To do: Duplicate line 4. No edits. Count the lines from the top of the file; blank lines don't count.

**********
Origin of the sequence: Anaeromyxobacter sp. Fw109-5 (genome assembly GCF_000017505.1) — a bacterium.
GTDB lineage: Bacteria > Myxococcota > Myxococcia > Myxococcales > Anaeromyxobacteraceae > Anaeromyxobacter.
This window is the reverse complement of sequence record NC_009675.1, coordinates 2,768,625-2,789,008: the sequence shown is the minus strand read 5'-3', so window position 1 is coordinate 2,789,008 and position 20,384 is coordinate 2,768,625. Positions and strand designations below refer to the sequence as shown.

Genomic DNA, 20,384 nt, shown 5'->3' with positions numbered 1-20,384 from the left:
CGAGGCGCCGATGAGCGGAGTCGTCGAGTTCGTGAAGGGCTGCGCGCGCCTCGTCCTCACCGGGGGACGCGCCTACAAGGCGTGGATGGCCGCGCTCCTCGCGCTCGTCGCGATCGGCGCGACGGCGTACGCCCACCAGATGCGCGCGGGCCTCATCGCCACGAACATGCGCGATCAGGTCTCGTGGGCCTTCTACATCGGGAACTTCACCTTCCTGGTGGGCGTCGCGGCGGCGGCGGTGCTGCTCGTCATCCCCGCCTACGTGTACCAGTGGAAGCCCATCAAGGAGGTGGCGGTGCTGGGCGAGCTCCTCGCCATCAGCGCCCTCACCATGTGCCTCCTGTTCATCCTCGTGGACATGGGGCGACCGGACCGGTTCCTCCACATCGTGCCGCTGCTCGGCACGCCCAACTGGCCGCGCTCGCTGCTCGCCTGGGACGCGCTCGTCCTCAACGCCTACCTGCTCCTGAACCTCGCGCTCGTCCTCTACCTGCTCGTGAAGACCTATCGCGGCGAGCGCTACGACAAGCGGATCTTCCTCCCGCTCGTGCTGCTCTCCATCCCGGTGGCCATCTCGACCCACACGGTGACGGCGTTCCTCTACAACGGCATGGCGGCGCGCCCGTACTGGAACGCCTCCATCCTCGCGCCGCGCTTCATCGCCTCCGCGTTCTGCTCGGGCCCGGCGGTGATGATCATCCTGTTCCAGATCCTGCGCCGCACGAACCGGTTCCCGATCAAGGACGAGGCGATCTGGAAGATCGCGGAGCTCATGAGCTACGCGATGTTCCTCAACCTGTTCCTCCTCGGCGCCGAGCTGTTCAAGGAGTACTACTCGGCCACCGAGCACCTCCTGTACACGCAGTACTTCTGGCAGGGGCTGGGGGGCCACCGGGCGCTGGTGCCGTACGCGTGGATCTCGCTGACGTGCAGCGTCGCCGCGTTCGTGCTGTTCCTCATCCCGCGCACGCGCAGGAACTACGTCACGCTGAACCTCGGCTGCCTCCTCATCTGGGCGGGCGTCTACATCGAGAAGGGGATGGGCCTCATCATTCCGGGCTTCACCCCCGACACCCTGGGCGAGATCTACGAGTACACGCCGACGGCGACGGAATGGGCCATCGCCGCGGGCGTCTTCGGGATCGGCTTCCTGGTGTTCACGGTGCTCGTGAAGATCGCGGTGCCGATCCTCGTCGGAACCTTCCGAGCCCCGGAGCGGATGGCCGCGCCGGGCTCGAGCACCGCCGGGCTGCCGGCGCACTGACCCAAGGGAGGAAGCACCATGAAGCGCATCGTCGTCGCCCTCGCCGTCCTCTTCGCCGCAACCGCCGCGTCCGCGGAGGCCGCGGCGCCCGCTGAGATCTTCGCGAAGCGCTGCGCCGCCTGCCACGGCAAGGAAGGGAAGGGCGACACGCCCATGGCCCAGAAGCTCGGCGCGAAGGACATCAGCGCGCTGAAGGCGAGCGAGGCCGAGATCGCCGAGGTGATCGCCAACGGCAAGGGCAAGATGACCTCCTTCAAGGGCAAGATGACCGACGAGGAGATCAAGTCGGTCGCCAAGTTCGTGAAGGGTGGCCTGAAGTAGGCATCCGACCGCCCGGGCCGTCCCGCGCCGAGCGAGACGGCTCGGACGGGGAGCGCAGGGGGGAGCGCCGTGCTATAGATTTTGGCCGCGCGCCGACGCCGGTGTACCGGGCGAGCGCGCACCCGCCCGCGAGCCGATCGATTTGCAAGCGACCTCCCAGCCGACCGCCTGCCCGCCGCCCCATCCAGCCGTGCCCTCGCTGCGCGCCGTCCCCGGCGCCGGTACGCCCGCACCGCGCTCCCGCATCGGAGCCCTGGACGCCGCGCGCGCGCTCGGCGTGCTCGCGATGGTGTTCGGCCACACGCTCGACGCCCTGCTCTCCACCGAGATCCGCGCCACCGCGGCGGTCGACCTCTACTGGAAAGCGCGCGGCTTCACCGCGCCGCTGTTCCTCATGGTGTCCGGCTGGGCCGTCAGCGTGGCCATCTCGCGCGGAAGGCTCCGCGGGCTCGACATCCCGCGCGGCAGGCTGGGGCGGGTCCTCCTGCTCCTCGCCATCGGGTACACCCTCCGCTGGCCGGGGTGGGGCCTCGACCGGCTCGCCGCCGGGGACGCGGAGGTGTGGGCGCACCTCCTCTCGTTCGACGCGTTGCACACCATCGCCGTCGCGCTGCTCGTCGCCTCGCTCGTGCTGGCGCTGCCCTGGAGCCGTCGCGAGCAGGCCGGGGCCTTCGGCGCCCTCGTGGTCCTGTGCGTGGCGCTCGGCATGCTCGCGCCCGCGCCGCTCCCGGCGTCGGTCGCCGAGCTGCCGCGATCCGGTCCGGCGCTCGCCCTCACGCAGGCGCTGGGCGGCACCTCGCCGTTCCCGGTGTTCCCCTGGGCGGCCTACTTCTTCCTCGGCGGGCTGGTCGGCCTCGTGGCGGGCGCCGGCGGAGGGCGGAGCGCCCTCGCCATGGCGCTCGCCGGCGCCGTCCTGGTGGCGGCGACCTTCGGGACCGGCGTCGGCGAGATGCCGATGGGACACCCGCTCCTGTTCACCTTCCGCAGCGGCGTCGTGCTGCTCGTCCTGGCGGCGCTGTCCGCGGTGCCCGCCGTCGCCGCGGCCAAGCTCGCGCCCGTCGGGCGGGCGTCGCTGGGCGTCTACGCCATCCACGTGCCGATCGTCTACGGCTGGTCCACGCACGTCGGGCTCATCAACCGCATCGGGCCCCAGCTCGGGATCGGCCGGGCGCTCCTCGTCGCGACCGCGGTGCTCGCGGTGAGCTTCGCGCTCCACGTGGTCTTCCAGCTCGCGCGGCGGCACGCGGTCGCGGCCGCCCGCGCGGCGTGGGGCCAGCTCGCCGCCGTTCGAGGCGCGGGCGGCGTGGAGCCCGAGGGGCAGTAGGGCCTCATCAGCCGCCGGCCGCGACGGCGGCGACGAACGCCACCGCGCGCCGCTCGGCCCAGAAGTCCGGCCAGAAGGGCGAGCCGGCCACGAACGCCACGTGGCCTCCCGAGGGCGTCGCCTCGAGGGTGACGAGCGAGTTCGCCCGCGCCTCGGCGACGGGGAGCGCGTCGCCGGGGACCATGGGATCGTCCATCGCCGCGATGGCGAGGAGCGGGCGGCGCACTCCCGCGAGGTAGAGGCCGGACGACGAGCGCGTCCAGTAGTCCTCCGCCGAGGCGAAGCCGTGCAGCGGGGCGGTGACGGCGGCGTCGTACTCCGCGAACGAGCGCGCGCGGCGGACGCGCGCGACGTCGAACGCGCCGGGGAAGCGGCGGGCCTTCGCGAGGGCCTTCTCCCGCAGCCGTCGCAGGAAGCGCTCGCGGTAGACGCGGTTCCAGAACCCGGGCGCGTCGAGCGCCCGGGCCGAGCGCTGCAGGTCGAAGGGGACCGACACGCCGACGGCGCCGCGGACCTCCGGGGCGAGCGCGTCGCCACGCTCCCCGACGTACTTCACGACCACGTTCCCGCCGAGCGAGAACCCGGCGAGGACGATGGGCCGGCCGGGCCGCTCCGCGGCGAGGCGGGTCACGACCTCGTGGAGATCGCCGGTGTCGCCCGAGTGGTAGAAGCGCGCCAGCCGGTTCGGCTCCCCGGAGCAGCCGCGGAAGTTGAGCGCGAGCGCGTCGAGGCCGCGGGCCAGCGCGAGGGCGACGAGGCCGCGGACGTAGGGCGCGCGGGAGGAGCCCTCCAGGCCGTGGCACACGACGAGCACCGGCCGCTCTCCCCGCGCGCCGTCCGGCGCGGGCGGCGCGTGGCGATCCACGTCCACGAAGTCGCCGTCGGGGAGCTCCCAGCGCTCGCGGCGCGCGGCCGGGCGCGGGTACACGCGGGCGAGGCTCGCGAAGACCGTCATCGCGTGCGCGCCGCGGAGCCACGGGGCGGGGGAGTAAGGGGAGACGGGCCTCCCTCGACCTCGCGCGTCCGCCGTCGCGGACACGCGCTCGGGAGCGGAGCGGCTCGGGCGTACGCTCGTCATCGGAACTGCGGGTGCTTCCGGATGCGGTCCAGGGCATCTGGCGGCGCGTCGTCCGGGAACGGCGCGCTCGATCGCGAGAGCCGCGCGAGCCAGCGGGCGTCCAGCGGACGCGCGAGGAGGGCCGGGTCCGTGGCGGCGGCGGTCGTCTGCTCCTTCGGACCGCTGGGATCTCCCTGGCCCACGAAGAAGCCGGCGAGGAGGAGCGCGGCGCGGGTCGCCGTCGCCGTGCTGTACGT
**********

Genomic DNA, 20,384 nt, shown 5'->3' with positions numbered 1-20,384 from the left: